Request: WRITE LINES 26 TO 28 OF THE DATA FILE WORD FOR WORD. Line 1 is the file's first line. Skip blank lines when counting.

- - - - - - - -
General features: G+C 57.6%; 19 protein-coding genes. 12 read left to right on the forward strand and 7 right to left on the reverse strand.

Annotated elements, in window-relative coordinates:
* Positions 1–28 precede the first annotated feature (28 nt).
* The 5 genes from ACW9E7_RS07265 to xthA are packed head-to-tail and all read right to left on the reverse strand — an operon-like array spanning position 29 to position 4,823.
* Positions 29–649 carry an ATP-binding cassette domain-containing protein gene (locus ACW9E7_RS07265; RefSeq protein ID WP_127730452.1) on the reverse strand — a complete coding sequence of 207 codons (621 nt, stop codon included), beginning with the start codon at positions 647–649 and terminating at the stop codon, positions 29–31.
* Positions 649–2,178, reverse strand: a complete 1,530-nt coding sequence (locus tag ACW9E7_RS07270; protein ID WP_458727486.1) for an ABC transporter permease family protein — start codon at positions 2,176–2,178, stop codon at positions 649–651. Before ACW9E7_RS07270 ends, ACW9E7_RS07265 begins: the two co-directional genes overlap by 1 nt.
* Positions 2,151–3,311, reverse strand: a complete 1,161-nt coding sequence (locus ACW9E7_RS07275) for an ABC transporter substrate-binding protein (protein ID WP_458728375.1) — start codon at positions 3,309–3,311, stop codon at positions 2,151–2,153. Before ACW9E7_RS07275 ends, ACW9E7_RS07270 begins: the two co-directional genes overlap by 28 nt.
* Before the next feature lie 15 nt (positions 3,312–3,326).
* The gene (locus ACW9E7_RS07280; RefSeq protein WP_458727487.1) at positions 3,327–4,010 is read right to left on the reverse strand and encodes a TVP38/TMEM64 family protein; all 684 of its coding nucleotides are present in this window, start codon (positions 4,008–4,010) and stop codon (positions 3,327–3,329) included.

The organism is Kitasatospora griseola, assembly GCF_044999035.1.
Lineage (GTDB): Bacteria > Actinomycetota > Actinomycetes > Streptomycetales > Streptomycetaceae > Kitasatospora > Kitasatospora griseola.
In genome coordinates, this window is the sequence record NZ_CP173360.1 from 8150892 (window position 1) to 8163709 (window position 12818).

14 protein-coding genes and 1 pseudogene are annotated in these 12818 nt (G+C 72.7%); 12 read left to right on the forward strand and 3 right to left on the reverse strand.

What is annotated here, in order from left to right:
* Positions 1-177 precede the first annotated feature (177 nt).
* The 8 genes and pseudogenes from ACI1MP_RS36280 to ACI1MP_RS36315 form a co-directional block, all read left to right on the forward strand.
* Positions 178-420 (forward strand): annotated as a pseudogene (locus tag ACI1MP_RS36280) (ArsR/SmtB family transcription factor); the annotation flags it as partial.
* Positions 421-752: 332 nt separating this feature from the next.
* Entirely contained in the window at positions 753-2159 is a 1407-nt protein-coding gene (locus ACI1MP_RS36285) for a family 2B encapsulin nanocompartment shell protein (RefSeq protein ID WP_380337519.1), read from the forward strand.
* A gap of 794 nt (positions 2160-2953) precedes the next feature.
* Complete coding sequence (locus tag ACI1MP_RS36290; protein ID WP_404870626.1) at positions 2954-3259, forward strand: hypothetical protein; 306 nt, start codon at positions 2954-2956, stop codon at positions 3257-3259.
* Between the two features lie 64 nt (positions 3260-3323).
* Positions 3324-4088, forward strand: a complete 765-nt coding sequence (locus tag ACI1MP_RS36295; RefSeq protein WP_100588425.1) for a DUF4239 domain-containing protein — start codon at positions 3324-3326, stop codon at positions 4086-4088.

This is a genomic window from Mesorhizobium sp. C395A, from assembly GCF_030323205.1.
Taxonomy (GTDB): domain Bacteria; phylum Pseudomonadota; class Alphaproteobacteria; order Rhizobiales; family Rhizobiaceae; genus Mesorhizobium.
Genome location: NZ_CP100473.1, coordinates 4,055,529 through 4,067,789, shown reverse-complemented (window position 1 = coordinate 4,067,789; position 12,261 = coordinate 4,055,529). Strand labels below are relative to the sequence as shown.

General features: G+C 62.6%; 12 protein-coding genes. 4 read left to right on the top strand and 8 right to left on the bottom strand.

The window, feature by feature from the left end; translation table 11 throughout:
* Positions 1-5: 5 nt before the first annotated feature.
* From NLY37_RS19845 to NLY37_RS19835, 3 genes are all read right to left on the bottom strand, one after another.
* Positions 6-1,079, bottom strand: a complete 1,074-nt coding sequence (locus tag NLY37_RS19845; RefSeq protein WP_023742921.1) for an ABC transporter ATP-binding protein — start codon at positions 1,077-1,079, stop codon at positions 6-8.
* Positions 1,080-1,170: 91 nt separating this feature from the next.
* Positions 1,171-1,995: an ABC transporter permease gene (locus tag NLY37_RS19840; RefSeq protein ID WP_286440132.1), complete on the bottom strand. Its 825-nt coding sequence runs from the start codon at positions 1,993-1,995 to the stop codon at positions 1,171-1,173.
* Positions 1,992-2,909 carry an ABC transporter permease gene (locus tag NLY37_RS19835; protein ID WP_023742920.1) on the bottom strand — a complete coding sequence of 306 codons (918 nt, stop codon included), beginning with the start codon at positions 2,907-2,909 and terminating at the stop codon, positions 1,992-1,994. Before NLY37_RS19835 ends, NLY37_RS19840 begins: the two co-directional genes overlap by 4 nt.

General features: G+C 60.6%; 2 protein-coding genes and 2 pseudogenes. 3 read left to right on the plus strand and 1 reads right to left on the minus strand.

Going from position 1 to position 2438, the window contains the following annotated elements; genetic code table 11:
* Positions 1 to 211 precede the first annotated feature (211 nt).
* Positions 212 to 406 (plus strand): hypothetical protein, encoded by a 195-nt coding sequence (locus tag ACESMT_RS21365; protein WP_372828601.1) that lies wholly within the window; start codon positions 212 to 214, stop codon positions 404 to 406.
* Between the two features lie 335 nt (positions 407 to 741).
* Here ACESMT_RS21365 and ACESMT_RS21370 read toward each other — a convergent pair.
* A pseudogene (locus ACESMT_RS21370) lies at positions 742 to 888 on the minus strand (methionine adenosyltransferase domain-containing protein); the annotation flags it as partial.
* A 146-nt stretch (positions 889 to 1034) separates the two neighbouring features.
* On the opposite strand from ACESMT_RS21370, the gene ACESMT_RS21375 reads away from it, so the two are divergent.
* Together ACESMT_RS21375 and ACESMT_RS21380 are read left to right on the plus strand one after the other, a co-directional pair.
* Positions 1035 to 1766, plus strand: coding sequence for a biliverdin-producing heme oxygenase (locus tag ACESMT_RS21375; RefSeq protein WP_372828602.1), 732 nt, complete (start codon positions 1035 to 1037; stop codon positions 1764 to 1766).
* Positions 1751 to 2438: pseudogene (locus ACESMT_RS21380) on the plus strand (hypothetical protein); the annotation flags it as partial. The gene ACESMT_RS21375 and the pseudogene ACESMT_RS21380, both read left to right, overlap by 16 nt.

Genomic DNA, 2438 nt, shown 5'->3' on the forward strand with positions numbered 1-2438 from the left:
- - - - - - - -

Genome location: NZ_CP100473.1, coordinates 4,055,529 through 4,067,789, shown reverse-complemented (window position 1 = coordinate 4,067,789; position 12,261 = coordinate 4,055,529). Strand labels below are relative to the sequence as shown.

General features: G+C 62.6%; 12 protein-coding genes. 4 read left to right on the top strand and 8 right to left on the bottom strand.

The window, feature by feature from the left end; translation table 11 throughout: